**Genetic Algorithms(Evolutionary Computing)** • Genetic Algorithms are used to try to “evolve” the solution to a problem • Generate prototype solutions called chromosomes (individuals) • Backpack problem as example: • http://home.ksp.or.jp/csd/english/ga/gatrial/Ch9_A2_4.html • All individuals form the population • Generate new individuals by reproduction • Use a fitness function to evaluate individuals • Survival of the fittest: population has a fixed size • Individuals with higher fitness is more likely to reproduce

**Reproduction Methods** • Mutation • Alter a single gene in the chromosome randomly to create a new chromosome • Example • Cross-over • Pick a random location within chromosome • New chromosome receives first set of genes from parent 1, second set from parent 2 • Example • Inversion • Reverse the chromsome

**Interpretation** • Genetic algorithms try to solve a hill climbing problem • Method is parallelizable • The trick is in how you represent the chromosome • Tries to avoid local maxima by keeping many chromsomes at a time

**Another Example:Traveling Sales Rep Problem** • How to represent a chromosome? • What effects does this have on crossover and mutation?

**TSP** • Chromosome: Ordering of city numbers • (1 9 2 4 6 5 7 8 3) • What can go wrong with crossover? • To fix, use order crossover technique • Take two chromosomes, and take two random locations to cut • p1 = (1 9 2 | 4 6 5 7 | 8 3) • p2 = (4 5 9 | 1 8 7 6 | 2 3) • Goal: preserve as much as possible of the orderings in the chromosomes

**Order Crossover** • p1 = (1 9 2 | 4 6 5 7 | 8 3) • p2 = (4 5 9 | 1 8 7 6 | 2 3) • New p1 will look like: • c1 = (x x x | 4 6 5 7 | x x) • To fill in c1, first produce ordered list of cities from p2, starting after cut, eliminating cities in c1 • 2 3 9 1 8 • Drop them into c1 in order • c1 = (2 3 9 4 6 5 7 1 8) • Do similarly in reverse to obtain • c2 = (3 9 2 1 8 7 6 4 5)

**Mutation & Inversion** • What can go wrong with mutation? • What is wrong with inversion?

**Mutation & Inversion** • Redefine mutation as picking two random spots in path, and swapping • p1 = (1 9 2 4 6 5 7 8 3) • c1 = (1 9 8 4 6 5 7 2 3) • Redefine inversion as picking a random middle section and reversing: • p1 = (1 9 2 | 4 6 5 7 8 | 3) • c1 = (1 9 2 | 8 7 5 6 4 | 3) • Another example: • http://home.online.no/~bergar/mazega.htm

**Reinforcement Learning** • Game playing: So far, we have told the agent the value of a given board position. • How can an agent learn which board positions are important? • Play a whole bunch of games, and receive reward at end (+ or -) • How do you determine utility of states that aren’t ending states?

**The setup: Possible game states** • Terminal states have reward • Mission: Estimate utility of all possible game states

**Passive Learning** • Agent learns by “watching” • Fixed probability of moving from one state to another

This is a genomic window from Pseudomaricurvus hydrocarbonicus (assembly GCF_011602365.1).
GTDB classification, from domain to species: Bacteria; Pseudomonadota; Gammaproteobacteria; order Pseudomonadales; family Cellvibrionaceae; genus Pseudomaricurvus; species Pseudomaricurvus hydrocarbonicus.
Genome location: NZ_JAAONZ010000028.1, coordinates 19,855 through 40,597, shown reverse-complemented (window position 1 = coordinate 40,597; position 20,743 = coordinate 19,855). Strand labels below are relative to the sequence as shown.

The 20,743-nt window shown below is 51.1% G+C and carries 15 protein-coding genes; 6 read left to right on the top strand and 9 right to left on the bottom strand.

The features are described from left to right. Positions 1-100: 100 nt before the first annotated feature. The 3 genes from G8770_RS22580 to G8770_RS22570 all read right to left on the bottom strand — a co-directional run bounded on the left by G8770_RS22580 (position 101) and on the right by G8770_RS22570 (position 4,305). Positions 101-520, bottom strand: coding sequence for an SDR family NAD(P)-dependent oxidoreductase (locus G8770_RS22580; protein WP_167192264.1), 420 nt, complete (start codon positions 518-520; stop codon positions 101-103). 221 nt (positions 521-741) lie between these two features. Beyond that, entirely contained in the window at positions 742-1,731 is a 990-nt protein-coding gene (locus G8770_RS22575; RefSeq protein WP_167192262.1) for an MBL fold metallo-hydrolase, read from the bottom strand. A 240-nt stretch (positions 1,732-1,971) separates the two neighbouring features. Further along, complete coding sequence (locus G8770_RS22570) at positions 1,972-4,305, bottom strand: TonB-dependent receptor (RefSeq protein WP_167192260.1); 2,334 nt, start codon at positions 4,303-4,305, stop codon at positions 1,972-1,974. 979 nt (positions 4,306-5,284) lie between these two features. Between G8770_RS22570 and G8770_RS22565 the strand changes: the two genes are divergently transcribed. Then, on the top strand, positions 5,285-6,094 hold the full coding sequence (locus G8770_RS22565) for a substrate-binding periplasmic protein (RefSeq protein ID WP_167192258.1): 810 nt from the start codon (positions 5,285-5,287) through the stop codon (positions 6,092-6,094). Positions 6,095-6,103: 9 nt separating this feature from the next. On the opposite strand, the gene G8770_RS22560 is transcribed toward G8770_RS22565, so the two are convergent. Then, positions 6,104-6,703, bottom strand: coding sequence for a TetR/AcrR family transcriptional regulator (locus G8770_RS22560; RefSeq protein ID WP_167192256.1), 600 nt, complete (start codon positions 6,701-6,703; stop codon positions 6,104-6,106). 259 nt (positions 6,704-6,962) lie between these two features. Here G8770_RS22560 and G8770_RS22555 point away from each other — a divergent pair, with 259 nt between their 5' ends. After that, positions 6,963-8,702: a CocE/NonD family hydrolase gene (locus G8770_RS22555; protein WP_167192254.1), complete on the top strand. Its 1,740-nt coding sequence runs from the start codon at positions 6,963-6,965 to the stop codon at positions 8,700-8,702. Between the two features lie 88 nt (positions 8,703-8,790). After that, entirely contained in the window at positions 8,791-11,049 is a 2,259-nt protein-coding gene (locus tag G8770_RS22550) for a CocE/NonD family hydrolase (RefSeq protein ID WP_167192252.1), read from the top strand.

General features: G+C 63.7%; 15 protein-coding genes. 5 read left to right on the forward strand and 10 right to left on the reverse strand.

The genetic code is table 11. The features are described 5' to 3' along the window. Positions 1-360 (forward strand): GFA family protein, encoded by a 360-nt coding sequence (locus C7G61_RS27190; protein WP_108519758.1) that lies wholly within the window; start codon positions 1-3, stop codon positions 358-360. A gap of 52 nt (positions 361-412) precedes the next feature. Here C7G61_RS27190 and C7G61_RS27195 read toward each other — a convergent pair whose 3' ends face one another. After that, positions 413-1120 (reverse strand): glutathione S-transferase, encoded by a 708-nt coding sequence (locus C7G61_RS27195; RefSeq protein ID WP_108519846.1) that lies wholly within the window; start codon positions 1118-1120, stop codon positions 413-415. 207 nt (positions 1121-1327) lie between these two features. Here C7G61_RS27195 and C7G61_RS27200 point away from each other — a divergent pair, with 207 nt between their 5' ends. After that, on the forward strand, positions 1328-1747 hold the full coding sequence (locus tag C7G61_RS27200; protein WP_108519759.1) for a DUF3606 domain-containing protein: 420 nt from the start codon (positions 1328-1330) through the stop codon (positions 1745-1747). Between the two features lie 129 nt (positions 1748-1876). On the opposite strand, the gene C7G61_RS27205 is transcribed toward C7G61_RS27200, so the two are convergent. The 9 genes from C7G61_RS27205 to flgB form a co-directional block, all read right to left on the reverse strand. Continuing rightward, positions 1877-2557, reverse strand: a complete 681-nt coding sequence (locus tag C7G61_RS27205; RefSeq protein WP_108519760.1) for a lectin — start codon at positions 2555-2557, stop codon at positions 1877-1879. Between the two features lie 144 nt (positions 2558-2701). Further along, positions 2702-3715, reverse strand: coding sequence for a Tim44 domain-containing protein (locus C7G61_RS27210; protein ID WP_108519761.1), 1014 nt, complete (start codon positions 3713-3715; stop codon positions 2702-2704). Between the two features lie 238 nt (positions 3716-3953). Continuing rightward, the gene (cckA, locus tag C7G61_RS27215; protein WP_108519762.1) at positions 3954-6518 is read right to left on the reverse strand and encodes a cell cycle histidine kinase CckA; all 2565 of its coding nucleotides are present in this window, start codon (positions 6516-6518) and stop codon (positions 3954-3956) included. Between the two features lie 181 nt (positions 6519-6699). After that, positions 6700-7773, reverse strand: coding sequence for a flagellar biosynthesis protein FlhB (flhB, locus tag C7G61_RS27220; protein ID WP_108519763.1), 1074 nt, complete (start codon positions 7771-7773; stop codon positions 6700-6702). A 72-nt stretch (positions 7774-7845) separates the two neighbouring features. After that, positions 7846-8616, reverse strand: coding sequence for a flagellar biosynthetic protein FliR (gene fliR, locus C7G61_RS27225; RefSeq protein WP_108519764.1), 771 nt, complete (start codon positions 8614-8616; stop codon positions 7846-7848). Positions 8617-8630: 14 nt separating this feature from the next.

**Sample Results**

**Technique #1: Naive Updating** • Also known as Least Mean Squares (LMS) approach • Starting at home, obtain sequence of states to terminal state • Utility of terminal state = reward • loop back over all other states • utility for state i = running average of all rewards seen for state i

**Naive Updating Analysis** • Minimizes mean square error with respect to seen data • Works, but converges slowly • Must play lots of games • Ignores that utility of a state should depend on successor

**Technique #2: Adaptive Dynamic Programming** • Utility of a state depends entirely on the successor state • If a state has one successor, utility should be the same • If a state has multiple successors, utility should be expected value of successors

**Finding the utilities** • To find all utilities, just solve equations • This is done via dynamic programming • “Gold standard” – this gets you the right values instantly, no convergence or iteration • Completely intractable for large problems: • For a real game, it means finding actual utilities of all states • Assumes that you know Mij

**Technique 3: Temporal Difference Learning** • Want utility to depend on successors, but want to solve iteratively • Whenever you observe a transition from i to j: • a = learning rate • difference between successive states = temporal difference • Converges faster than Naive updating

**Passive Learning in Unknown Environment** • Unknown environment = transition probabilities unknown • Only affects technique 2, Adaptive Dynamic Programming • Iteratively: • Estimate transition probabilities based on what you’ve seen • Solve dynamic programming problem with best estimates so far

**Active Learning in an Unknown Environment** • Probability of going from one state to another now depends on action • ADP equations are now:

**Exploration: where should agent go to learn utilities?** • Suppose you’re trying to learn optimal blackjack strategies • Do you follow best utility, in order to win? • Do you move around at random, hoping to learn more (and losing lots in the process)? • Following best utility all the time can get you stuck at an imperfect solution • Following random moves can lose a lot

**Where should agent go to learn utilities?** • f(u,n) = exploration function • depends on utility of move, and number of times that agent has tried it • One possibility: • Try a move a bunch of times, then eventually settle

**Generalization in Reinforcement Learning** • Maintaining utilities for all seen states in a real game is intractable. • Instead, treat it as a supervised learning problem • Training set consists of (state, utility) pairs • Learn to predict utility from state • This is a regression problem, not a classification problem • Can use neural network with multiple outputs

**Other applications** • Applies to any situation where something is to learn from reinforcement • Possible examples: • Toy robot dogs • Petz • That darn paperclip • “The only winning move is not to play”